When Monica Rivera was looking for company on her runs in New York City, she found a club that advertised “all paces welcome.” But on her first outing with the group, she was soon the lone runner in the back of the pack, and after a while, couldn’t even see the next runner in front of her. By the time she finished at the club’s headquarters, she felt like everyone had forgotten about her.
Experiences like these made Rivera feel like running wasn’t for her. “I put running back on the shelf,” she says. But after the pandemic inspired her to try low-stakes weekly runs on her own, she not only fell back in love with the sport, but decided to create a place where other back-of-the-pack runners would truly be welcome with her Slow AF Run Club in Jersey City, New Jersey.
Rivera and her club are part of a much-needed shift that’s opening up the competitive culture of running to people who care more about getting outside and having fun than setting a PR. And it’s not just those who’ve been excluded from the fitness industry who are reclaiming the fun of running slow: Even Equinox, possibly the pinnacle of high-end fitness, recently launched guided workouts focused on jogging—yes, jogging. Once (and to some, still) a cringe-inducing term in the eyes of “serious” runners, jogging is now being reclaimed by those who see it as an alternate—but not lesser—form of running.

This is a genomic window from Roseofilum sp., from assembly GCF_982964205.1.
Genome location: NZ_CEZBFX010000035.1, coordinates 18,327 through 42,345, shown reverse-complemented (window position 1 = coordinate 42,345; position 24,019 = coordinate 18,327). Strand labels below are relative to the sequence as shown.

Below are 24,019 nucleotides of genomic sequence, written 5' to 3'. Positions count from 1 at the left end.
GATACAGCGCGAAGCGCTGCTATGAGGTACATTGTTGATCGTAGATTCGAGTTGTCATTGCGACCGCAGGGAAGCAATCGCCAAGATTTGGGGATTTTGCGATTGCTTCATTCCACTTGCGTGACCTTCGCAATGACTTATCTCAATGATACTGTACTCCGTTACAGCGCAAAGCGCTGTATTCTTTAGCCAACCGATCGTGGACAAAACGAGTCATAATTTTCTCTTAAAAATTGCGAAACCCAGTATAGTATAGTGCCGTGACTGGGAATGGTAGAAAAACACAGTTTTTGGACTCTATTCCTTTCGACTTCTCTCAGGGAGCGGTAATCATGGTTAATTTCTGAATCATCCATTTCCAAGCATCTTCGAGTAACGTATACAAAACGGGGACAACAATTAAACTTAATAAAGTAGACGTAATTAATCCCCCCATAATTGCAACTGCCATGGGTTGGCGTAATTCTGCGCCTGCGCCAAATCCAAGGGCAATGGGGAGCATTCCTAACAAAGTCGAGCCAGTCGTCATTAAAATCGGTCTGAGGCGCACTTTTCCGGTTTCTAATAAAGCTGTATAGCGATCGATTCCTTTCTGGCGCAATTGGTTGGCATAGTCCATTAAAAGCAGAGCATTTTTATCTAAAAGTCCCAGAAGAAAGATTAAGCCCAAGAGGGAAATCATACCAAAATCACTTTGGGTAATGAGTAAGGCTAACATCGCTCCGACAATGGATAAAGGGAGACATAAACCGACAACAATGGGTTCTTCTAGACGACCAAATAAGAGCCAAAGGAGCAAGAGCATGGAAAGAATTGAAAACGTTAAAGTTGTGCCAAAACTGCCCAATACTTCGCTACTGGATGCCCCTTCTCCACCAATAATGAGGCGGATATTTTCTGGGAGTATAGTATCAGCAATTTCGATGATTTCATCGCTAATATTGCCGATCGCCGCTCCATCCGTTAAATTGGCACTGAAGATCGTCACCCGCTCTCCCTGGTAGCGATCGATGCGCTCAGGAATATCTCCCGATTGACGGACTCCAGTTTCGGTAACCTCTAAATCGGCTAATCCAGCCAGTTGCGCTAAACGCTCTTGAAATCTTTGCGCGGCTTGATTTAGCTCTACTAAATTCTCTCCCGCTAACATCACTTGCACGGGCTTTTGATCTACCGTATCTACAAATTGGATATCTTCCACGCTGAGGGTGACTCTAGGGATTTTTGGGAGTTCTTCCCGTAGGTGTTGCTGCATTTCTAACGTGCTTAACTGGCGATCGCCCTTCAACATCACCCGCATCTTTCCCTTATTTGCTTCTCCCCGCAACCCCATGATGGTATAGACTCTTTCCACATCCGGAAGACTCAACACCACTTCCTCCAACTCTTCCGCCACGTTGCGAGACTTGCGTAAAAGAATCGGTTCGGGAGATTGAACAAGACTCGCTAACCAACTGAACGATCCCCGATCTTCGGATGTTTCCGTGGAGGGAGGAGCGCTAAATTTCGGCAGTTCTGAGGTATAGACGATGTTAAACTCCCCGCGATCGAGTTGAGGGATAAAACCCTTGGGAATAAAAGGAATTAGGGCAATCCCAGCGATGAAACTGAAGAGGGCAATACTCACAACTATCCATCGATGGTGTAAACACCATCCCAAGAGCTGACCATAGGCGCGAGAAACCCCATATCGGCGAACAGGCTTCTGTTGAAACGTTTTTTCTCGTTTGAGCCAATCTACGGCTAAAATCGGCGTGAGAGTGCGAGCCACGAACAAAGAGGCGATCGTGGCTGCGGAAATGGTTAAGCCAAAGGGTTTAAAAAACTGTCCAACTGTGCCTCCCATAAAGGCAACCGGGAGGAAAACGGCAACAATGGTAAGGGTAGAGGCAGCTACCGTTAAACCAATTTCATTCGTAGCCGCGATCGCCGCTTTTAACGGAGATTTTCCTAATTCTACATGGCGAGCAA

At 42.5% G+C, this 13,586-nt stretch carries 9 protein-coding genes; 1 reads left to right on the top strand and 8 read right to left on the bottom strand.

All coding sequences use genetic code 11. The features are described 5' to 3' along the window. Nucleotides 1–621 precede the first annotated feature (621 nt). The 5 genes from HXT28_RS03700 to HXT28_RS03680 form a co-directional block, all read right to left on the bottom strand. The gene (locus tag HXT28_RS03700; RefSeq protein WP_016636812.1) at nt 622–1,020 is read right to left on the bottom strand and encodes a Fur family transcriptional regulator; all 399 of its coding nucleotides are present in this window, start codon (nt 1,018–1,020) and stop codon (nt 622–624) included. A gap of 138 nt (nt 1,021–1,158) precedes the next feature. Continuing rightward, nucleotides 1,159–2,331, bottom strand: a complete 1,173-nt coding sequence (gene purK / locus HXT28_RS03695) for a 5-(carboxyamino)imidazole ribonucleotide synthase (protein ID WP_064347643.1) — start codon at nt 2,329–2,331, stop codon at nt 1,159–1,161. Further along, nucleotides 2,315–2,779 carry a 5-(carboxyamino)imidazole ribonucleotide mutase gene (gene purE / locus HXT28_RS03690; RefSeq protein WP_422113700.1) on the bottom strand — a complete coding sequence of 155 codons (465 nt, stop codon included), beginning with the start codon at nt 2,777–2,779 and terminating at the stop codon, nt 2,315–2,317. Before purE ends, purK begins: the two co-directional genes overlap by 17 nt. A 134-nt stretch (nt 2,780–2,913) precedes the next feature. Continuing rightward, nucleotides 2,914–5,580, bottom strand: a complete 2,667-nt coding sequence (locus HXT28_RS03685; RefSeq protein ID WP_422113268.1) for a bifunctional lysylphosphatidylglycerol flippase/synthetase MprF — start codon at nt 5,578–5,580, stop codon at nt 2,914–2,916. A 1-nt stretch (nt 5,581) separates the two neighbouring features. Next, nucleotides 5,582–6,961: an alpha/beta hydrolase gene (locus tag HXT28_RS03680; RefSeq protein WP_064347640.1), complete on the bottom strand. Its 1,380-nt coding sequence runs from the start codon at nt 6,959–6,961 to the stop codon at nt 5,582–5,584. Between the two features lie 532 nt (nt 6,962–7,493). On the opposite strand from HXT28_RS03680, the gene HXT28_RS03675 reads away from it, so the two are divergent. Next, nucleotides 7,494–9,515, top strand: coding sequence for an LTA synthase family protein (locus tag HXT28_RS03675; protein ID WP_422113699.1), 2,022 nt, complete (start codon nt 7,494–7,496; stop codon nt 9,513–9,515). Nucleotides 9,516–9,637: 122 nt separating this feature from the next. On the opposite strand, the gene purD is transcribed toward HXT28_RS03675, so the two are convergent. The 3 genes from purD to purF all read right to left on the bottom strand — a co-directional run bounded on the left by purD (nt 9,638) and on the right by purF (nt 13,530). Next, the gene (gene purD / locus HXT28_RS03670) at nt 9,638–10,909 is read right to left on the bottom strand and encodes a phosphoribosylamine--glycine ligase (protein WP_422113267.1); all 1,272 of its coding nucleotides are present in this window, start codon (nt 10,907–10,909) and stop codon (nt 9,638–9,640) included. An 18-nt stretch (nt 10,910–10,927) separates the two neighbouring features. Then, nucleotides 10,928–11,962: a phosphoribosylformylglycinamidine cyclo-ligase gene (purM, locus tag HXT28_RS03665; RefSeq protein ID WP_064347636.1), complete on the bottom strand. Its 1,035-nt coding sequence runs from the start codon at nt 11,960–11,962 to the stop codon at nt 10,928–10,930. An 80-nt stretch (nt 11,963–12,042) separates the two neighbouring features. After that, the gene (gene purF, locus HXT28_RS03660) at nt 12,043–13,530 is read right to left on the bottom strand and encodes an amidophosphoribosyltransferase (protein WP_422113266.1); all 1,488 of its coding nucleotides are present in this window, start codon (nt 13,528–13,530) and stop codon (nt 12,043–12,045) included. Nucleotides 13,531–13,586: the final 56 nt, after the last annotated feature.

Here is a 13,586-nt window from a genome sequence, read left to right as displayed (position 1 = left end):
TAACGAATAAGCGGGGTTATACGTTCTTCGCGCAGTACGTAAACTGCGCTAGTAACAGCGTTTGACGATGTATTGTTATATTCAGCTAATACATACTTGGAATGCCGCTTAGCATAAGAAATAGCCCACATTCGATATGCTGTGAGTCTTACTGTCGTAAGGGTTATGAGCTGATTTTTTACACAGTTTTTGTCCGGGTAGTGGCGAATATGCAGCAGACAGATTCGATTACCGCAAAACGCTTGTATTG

The origins of modern jogging
Parts of this emerging running culture harken back to the running boom of the 1970s, when for the first time, average people were running casually en masse. Or, as many called it back then, jogging.
But soon after jogging came into style in the ’70s—replete with pastel shorts and matching sweatbands—the term “jogger” began to turn derogatory, thanks …….